I often ride along New Street on my bicycle, where Mr Freeman lives, quite often late at night. Indeed I did so on the evening of Saturday the 6th August, although some time before Mr Freeman returned home after ploughing into two servicemen.

I am also very familiar with the bus stop where this ‘accident’ occurred – as a teenager, I had a number of friends in Cranleigh, and would catch the bus to get there and back again, often using the stop in question.

Mr Carter and Mr Lawler had crossed the pub on the left, to the bus stop at the right, where – in a detail missing from the County Times story – Mr Carter’s sister was sitting on the bench, by the dark bin; she witnessed her brother and his best friend being struck by a speeding vehicle.

You can see why Mr Carter thought they might have been struck deliberately, given the deviation from a straight line Mr Freeman must have taken to move into the bus stop. From the direction he was travelling in –

Mr Freeman concocted some fantasy story about a pedestrian crossing the road to explain his wild swerve, a story that even his defence counsel seemed embarrassed about presenting

Stuart Weston, defending, acknowledged the aggravating aspects of the case and said: “Mr Freeman has to live with the consequences of his driving and must be punished. He was driving too fast. He swerved to avoid a pedestrian – it was not witnessed by anybody else, but those are my instructions.”

A totally unsubstantiated explanation, that Mr Freeman persisted in sticking to, despite the unease of his defence counsel.

Another detail missing from the County Times article – while mentioning that Freeman ‘had been drinking’ in another pub, the paper does not record that he managed to rack up a £45 bar bill, before stepping into his vehicle and driving home. Of course, Mr Freeman was not been charged with drink driving, because he fled the scene and failed to report the collision, escaping the possibility of being tested.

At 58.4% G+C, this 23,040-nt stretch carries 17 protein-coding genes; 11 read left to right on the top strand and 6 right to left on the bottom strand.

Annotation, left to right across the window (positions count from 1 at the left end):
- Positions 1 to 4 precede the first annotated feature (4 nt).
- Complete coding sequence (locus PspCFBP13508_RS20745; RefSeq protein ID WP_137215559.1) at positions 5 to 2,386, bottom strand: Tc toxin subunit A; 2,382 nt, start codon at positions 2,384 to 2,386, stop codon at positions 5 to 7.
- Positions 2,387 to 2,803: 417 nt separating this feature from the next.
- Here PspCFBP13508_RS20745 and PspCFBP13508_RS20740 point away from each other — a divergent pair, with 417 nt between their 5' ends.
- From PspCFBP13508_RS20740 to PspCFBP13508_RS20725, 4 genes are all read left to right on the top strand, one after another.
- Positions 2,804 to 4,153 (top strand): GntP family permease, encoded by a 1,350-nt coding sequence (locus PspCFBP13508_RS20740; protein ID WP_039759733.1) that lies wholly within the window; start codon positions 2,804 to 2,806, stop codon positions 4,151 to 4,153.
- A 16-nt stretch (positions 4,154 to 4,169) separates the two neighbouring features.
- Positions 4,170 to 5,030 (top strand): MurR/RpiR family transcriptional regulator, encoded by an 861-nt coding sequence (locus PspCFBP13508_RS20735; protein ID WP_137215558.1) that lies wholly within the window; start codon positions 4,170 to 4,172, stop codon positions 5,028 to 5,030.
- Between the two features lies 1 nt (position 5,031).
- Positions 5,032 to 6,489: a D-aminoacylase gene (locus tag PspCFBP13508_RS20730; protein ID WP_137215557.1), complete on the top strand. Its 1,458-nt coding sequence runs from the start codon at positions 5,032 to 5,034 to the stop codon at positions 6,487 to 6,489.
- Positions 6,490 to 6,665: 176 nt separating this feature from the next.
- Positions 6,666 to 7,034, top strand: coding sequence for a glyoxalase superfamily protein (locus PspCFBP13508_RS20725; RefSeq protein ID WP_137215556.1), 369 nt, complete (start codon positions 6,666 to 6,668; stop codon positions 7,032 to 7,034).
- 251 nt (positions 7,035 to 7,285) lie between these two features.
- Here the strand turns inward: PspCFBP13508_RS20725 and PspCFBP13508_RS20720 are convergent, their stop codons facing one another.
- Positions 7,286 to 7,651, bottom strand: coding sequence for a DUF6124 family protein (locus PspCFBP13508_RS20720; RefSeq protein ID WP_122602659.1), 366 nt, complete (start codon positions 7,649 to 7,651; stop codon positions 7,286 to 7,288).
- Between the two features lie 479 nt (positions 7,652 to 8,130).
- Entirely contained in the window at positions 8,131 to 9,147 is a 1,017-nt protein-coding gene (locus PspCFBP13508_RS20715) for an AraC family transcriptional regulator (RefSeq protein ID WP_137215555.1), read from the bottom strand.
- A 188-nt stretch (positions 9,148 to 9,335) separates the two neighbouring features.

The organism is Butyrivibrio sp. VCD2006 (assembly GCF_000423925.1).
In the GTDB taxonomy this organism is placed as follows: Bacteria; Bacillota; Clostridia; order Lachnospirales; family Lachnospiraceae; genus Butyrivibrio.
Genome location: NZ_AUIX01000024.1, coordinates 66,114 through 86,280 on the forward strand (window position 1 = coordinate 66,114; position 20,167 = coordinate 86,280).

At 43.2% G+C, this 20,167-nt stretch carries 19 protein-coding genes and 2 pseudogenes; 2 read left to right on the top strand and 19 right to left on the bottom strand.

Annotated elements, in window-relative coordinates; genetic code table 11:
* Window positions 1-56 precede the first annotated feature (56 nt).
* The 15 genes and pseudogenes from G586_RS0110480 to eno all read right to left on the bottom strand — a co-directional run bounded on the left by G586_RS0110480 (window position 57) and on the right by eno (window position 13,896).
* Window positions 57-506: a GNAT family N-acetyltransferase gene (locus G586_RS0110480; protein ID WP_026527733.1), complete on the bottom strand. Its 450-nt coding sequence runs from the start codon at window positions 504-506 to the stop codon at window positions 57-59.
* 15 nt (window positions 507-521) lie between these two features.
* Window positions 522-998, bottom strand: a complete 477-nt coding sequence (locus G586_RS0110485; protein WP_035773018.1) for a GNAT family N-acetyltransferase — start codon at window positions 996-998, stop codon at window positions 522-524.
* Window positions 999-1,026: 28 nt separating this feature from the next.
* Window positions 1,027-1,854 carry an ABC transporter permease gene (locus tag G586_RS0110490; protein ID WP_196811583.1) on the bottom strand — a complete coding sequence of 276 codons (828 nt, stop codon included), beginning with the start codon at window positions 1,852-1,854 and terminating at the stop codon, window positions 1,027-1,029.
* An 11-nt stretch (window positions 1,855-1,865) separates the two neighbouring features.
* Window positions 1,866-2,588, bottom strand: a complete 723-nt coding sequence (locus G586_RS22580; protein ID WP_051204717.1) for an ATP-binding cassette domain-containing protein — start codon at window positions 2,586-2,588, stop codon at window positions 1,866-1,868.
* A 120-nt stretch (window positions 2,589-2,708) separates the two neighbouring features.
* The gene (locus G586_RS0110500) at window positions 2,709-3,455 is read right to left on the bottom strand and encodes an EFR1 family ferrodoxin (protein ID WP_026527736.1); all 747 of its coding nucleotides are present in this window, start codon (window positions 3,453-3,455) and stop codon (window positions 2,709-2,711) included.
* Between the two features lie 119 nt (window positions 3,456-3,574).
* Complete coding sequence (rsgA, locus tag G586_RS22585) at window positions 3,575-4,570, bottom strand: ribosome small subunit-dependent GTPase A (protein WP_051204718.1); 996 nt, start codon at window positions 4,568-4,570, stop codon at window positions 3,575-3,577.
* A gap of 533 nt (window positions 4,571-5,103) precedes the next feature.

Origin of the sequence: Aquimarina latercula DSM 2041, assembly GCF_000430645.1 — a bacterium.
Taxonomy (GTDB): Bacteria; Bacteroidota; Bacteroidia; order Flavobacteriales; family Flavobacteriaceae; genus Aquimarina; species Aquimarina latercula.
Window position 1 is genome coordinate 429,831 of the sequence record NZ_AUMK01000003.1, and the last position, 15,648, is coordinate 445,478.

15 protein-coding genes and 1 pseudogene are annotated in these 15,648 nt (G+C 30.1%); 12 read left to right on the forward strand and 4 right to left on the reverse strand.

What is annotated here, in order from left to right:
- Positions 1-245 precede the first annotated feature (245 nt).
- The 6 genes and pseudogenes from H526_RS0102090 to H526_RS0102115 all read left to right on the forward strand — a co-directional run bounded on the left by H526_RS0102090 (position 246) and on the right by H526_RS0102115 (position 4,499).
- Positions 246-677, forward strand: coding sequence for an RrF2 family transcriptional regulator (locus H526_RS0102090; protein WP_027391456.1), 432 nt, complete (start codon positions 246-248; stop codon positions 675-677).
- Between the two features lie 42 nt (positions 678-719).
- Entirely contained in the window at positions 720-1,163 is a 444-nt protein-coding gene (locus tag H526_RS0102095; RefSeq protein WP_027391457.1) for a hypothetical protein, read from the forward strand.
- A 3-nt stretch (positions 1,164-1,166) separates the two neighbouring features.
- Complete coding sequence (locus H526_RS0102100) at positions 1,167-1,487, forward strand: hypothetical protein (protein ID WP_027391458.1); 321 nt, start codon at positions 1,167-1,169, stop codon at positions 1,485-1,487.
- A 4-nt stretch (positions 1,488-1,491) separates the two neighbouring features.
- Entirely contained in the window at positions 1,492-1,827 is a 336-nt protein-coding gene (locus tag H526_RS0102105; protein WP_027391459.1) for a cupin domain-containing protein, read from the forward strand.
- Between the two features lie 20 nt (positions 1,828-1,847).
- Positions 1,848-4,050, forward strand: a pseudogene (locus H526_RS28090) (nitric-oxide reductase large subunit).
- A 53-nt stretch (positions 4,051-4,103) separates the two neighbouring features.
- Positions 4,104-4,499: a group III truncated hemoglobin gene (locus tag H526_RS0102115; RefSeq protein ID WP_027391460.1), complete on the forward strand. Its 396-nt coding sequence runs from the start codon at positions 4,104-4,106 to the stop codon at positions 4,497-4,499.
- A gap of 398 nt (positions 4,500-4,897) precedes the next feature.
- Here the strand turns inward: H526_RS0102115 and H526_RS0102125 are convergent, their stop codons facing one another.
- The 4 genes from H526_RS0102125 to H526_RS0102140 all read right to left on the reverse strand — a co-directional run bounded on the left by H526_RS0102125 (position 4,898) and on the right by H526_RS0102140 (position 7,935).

Well done him.

The final missing detail is that Mr Lawler – whose heart stopped beating twice during surgery, and had pieces of shattered bone embedded in his spleen and kidneys – was subsequently treated at Headley Court, which is of course the centre where soldiers seriously injured in Afghanistan are usually rehabiliated; not those who are mown down during the course of a night out in their home village while on leave from that country. Some journalists are quite fond of rhetorically describing the ‘conflict’ on our streets as a ‘war’ – in this case that analogy is perhaps a little too raw.

If Mr Freeman was ‘genuinely sorry’ for destroying the life of Mr Lawler, it is rather odd that he didn’t stop at the scene, or report the collision, even in the days subsequent to the crash when the severity of the injuries to the men involved was being reported – days on which Mr Freeman chose to occupy himself by repairing the damage to his vehicle. He would also have confessed to the police when they tracked him down, instead of offering ‘no comment.’ He was only sorry when it made no difference.

For some reason, his plea of not guilty to the charge of attempting to pervert the course of justice – by repairing his car – was accepted by the prosecution, meaning that this deeply callous behaviour, like his drink driving, has also escaped punishment.

It is finally worth noting that Mr Freeman has only received a penalty for the dangerous driving charge. As the BBC reports